Tuesday, February 23, 2021

Booksteve Reviews: Slow Death Zero


One of the most disturbing books I ever read was Last Gasp’s Anthology of Slow Death, which I ran across when I was 15 years old. I am now 62 and jaded, yet Last Gasp’s new Slow Death Zero, which serves as both a celebration and continuation of the original comic book series,is yet another of the most disturbing books I’ve ever read.


In the interest of full disclosure, allow me to point out that while I did not work in any way whatsoever on this book, Jon B. Cooke, Slow Death Zero’s co-editor alongside legendary Baba Ron Turner, is also my editor on the TwoMorrows magazine Comic Book Creator, where I will have a regular column beginning soon.


Turner himself, the “unreconstructed hippie” who turned Last Gasp Eco-Funnies into a successful small press that’s lasted for more than half a century, acts as your host for many of the book’s entries, a modern-day Crypt Keeper, if you will. He’s even a character himself in one story.



William Stout, who in 1975 did the memorably deranged cover of Slow Death # 7, returns here to provide another memorable cover, this one filled with endangered Antarctic species glaring at the reader while a skeletal figure in a bright red coat plants a flag, all under a title delineated in an appropriately E.C.-style font.


Subtitled “The Comix Anthology of Ecological Horror,”Slow Death Zero is, like the 11-issue underground comic that preceded it, a diverse collection of stories that hit home because they hold up uncomfortable truths and force us to look at them whether we want to or not.



And diverse doesn’t really begin to describe the material on view here, from the gorgeously traditional Bryan Talbot color artwork in what I feel is the book’s overall best piece, to the virtually incomprehensible black and white scrawling of Savage Pencil, an artist equally as respected in some circles.



In between, you have folks like Stout, Errol McCarthy, and Tim Boxell, contributors to the original version, and even R. Crumb and the late Greg Irons with older material. Hot contemporary cartoonists like Peter Bagge and Peter Kuper are here, as is the notorious Mike Diana, the only cartoonist ever convicted for obscenity in America. Recognizable names such as Bob Fingerman, Danny Hellman, and the great Rick Veitch show up throughout, along with a baker’s dozen stories of varying quality by writers and artists whose work I had never before encountered. Drew Friedman and Ken Meyer, Jr. also appear.



As with any anthology, I didn’t actually like all the stories. Some are just kind of there and a couple are fairly incomprehensible. And yet they all fit. No one ever said art had to be pretty. 



To single out a couple of the best stories, though, Bruce Jones and the late Rich Corben offer up the black and white “Garbage Man,” a darkly humorous and tragic post-apocalyptic tale very much in the tradition of the early underground stories that brought Corben fame. This is his final comics story.


“Mootants,” by Kevin Jackson and (one of my personal favorites) Hunt Emerson, is a light-hearted, colorful, but powerful tale of our changing environment and its effect on the moose population.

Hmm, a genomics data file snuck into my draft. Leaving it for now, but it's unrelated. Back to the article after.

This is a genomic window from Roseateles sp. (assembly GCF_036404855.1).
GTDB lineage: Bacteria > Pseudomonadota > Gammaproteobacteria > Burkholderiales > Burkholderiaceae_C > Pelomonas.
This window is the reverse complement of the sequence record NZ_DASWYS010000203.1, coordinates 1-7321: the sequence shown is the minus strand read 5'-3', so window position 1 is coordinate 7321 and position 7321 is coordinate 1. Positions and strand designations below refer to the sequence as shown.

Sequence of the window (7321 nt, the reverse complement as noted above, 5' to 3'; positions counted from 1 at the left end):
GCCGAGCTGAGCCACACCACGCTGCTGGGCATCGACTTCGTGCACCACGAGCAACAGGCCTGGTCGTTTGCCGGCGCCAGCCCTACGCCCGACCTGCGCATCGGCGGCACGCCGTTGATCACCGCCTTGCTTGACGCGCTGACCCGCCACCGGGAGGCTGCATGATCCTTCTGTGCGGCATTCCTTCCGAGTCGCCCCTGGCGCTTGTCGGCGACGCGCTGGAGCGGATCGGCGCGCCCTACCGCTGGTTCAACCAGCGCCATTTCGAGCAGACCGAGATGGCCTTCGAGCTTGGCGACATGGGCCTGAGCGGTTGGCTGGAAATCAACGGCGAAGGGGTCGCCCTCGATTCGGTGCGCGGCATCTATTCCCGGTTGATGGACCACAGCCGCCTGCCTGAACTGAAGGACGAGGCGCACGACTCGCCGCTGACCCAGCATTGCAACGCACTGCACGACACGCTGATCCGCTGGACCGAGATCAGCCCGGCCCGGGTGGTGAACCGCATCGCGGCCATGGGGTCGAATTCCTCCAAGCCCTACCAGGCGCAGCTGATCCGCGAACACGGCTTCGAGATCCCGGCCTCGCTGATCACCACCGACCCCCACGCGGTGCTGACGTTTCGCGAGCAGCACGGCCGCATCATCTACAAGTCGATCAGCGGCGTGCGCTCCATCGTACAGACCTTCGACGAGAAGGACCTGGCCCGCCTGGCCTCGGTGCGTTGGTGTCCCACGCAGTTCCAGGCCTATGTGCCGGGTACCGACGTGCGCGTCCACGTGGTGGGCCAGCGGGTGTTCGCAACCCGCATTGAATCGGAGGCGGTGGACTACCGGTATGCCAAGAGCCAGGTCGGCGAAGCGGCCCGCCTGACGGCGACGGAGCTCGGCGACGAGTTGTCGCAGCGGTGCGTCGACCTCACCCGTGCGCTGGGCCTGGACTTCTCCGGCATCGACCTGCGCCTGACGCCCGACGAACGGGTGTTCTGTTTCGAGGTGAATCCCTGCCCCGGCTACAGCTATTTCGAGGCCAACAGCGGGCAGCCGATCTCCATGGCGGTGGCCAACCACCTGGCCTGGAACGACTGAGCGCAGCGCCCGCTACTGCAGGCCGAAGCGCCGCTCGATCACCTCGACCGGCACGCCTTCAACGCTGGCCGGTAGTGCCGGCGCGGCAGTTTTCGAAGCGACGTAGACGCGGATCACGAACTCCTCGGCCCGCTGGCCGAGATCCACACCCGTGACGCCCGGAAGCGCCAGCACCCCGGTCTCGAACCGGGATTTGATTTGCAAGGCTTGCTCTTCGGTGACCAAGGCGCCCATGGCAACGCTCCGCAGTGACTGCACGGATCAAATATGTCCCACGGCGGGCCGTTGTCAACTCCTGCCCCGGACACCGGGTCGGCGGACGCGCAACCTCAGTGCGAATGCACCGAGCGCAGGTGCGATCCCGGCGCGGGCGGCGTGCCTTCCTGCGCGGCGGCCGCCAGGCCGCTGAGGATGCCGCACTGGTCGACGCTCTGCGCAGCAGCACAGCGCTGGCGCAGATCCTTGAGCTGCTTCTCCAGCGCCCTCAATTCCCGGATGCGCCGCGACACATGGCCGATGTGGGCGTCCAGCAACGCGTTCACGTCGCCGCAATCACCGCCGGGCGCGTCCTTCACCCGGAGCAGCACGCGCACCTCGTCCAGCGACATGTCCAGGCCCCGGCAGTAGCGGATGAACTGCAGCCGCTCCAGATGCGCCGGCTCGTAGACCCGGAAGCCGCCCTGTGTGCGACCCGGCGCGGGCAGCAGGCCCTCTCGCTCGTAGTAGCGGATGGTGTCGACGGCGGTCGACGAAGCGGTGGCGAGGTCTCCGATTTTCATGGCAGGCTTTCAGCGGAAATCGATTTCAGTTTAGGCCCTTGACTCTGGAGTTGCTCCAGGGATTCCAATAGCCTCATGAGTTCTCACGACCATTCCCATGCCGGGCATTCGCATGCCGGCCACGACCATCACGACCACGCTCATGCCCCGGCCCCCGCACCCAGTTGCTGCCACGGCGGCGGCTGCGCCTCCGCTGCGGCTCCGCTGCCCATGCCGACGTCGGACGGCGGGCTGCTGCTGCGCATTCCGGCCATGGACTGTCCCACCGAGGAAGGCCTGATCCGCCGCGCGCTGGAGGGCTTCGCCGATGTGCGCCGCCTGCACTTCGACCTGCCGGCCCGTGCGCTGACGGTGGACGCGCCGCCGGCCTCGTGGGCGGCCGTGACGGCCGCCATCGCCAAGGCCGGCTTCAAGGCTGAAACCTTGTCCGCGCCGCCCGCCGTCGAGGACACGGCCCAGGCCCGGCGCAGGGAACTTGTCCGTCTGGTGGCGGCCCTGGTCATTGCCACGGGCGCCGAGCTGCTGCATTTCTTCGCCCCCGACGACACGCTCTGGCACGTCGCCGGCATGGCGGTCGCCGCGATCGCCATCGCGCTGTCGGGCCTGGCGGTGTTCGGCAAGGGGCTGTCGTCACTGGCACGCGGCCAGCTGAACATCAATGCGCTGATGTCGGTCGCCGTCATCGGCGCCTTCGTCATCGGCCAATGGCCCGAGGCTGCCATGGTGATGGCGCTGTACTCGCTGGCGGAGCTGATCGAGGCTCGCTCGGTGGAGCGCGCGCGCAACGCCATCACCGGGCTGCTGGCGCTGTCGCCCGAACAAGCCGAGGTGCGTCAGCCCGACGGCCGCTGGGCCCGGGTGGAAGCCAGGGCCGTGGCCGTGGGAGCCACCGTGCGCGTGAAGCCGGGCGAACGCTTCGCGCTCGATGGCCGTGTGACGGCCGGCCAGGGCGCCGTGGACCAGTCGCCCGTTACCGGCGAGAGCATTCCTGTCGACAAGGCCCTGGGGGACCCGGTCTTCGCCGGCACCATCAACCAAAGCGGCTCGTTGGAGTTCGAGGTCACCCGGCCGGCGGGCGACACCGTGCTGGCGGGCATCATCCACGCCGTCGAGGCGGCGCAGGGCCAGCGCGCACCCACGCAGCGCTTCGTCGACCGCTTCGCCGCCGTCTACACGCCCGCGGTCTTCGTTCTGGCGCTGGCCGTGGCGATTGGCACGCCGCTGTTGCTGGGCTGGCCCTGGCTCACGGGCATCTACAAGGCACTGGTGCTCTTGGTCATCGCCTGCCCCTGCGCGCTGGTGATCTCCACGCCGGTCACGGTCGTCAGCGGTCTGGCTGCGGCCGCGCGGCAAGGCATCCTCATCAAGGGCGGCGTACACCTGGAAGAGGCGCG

All the stories in the book are about our changing environment, global warming, pollution, and the climate crisis. In fact, the book is even dedicated to young Greta Thunberg, the activist who has given at least some hope that her generation will care more than ours has, and maybe—just maybe—be able to stem the seemingly inevitable tide of self-destruction.


That’s how the reader feels by the end of the book. Most of the stories herein are at best bleak and unnerving, holding up a mirror to show that we are the monsters who are destroying Mother Earth. Some, like Stout’s “Antarctica,” offer at least some hope. Fantasy, science-fiction, humor, and a long piece on the true horrors of modern warfare all swirl together in the best underground traditions of Slow Death.


By the way, those comix traditions are nicely remembered in Jon B. Cooke’s opening Intro and long, informative history of the comic—Last Gasp’s first—which ran intermittently between 1970 and 1992.


Underground comix have sadly become a footnote to today’s collectors, who seem to think they were all about sex and violence if they think of them at all. But Slow Death was always about wanting to make a difference, no matter how small, wanting to make people think, and hopefully act. As disturbing as it is, I’m pleased to report that Slow Death Zero continues in that tradition.


Booksteve recommends.  


Due out in March, you can pre-order copies at the Last Gasp site here: https://lastgasp.com


  1. Thanks for this review. You got it. Comics force even reluctant readers to scan the pages. But once past the little nerve nets in your eye, your brain has it, it is too late, you have to think. Slow Death started as a way to infiltrate minds that were not already full of propagandistic glue and kick start the survival engine. From now on, every action taken has to be thought about in terms of this planet's survival. Our motto is still Mind Candy for the Masses.

  2. Great review,cant wait to get my mitts on one !